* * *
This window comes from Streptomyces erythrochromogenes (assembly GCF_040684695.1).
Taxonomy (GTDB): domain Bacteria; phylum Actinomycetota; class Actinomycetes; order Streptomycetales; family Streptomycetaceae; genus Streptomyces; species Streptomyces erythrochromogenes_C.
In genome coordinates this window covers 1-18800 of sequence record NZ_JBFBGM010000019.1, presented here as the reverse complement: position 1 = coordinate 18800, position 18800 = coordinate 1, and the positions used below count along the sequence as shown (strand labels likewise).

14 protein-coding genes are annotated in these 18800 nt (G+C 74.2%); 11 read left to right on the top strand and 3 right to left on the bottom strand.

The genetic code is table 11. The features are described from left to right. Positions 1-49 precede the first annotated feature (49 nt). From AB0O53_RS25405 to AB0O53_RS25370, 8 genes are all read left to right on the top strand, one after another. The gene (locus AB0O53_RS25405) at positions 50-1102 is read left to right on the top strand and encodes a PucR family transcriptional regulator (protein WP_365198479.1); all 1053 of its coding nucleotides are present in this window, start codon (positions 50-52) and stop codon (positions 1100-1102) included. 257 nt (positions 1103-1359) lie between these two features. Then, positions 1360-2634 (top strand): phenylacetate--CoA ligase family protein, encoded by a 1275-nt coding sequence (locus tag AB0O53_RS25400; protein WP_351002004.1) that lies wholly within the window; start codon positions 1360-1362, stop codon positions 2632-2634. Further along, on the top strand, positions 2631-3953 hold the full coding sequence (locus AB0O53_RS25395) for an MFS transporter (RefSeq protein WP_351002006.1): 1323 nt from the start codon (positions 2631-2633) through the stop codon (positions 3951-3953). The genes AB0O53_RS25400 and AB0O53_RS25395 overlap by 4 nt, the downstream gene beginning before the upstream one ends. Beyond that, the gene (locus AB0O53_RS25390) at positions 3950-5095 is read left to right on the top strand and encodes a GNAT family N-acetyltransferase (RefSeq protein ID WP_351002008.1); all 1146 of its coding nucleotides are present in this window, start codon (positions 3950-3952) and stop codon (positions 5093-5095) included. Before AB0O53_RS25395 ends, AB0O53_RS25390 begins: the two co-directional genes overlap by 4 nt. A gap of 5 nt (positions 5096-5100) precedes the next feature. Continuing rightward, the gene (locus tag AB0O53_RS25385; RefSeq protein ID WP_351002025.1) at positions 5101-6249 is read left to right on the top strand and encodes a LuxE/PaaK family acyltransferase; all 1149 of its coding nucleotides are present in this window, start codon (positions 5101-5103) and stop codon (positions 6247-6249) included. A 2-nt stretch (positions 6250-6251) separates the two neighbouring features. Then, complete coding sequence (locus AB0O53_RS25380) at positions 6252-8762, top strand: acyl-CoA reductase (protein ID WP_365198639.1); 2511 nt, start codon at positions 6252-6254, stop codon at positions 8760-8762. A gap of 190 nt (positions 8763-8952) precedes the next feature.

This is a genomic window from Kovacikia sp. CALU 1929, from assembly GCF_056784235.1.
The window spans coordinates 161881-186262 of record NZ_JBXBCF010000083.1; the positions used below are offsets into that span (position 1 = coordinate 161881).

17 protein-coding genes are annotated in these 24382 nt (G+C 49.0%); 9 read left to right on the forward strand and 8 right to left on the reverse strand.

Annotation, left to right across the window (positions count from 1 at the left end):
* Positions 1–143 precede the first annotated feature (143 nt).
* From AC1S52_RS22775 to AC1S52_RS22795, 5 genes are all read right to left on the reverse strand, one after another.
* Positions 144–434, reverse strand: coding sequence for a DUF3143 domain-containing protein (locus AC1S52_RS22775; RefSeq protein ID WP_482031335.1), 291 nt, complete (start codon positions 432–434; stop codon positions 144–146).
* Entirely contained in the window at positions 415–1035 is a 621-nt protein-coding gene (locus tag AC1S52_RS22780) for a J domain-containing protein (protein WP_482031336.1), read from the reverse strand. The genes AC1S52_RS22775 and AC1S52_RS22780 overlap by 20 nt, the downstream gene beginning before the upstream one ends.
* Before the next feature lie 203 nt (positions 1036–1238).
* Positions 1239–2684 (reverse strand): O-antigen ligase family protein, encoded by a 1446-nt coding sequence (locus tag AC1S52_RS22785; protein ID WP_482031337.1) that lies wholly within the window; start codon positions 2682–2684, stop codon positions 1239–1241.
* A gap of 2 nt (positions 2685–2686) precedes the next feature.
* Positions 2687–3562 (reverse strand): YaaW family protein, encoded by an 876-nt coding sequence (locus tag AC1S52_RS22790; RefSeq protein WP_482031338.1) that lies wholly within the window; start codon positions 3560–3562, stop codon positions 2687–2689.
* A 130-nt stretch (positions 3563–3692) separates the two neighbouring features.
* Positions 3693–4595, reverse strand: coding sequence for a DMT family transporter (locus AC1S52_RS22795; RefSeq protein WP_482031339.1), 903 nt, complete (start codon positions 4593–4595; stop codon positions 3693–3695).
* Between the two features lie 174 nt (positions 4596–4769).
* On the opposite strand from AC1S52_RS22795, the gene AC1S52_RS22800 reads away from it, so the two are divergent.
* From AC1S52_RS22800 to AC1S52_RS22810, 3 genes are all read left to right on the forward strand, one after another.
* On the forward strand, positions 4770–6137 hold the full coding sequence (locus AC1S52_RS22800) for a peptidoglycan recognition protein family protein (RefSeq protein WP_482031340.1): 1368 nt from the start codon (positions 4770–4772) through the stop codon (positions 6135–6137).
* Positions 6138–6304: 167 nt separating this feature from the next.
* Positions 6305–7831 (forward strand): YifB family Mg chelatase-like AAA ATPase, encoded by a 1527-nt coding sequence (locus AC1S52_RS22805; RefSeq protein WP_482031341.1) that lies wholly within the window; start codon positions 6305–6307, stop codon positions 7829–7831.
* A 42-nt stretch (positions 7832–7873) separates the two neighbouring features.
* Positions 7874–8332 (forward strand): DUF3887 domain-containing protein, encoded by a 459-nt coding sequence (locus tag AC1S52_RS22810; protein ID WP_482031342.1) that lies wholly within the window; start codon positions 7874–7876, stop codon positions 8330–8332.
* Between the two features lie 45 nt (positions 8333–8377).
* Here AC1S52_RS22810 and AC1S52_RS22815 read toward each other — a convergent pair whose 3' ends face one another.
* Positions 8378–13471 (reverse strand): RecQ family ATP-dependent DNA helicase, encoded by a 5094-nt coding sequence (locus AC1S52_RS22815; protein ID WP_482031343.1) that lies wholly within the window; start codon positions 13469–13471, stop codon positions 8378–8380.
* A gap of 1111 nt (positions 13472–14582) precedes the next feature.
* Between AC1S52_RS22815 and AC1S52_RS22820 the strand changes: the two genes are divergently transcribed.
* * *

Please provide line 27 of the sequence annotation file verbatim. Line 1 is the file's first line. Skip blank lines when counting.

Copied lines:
* Positions 7874–8332 (forward strand): DUF3887 domain-containing protein, encoded by a 459-nt coding sequence (locus tag AC1S52_RS22810; protein ID WP_482031342.1) that lies wholly within the window; start codon positions 7874–7876, stop codon positions 8330–8332.